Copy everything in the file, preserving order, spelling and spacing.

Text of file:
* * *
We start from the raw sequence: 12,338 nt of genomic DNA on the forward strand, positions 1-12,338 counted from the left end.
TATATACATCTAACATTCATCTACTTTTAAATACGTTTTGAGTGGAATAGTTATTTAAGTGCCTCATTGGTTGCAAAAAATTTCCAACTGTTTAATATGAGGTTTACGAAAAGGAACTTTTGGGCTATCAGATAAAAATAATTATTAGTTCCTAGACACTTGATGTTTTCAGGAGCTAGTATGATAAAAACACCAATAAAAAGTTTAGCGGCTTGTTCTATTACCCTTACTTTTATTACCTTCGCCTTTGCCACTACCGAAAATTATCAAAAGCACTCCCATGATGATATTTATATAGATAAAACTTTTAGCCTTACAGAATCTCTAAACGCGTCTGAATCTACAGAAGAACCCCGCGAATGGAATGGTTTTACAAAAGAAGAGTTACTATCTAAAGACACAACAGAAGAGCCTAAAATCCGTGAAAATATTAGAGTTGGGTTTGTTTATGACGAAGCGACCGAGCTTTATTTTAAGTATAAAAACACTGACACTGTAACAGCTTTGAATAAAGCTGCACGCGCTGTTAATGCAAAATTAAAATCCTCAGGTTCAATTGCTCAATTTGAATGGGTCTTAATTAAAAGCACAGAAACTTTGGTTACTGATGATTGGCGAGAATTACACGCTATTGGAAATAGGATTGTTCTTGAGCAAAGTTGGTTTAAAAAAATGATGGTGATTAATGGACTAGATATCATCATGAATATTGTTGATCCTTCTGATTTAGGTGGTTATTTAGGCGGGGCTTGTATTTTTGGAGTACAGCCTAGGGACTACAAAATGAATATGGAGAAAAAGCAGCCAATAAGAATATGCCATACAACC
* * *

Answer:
We start from the raw sequence: 12,338 nt of genomic DNA on the forward strand, positions 1-12,338 counted from the left end.
TATATACATCTAACATTCATCTACTTTTAAATACGTTTTGAGTGGAATAGTTATTTAAGTGCCTCATTGGTTGCAAAAAATTTCCAACTGTTTAATATGAGGTTTACGAAAAGGAACTTTTGGGCTATCAGATAAAAATAATTATTAGTTCCTAGACACTTGATGTTTTCAGGAGCTAGTATGATAAAAACACCAATAAAAAGTTTAGCGGCTTGTTCTATTACCCTTACTTTTATTACCTTCGCCTTTGCCACTACCGAAAATTATCAAAAGCACTCCCATGATGATATTTATATAGATAAAACTTTTAGCCTTACAGAATCTCTAAACGCGTCTGAATCTACAGAAGAACCCCGCGAATGGAATGGTTTTACAAAAGAAGAGTTACTATCTAAAGACACAACAGAAGAGCCTAAAATCCGTGAAAATATTAGAGTTGGGTTTGTTTATGACGAAGCGACCGAGCTTTATTTTAAGTATAAAAACACTGACACTGTAACAGCTTTGAATAAAGCTGCACGCGCTGTTAATGCAAAATTAAAATCCTCAGGTTCAATTGCTCAATTTGAATGGGTCTTAATTAAAAGCACAGAAACTTTGGTTACTGATGATTGGCGAGAATTACACGCTATTGGAAATAGGATTGTTCTTGAGCAAAGTTGGTTTAAAAAAATGATGGTGATTAATGGACTAGATATCATCATGAATATTGTTGATCCTTCTGATTTAGGTGGTTATTTAGGCGGGGCTTGTATTTTTGGAGTACAGCCTAGGGACTACAAAATGAATATGGAGAAAAAGCAGCCAATAAGAATATGCCATACAACC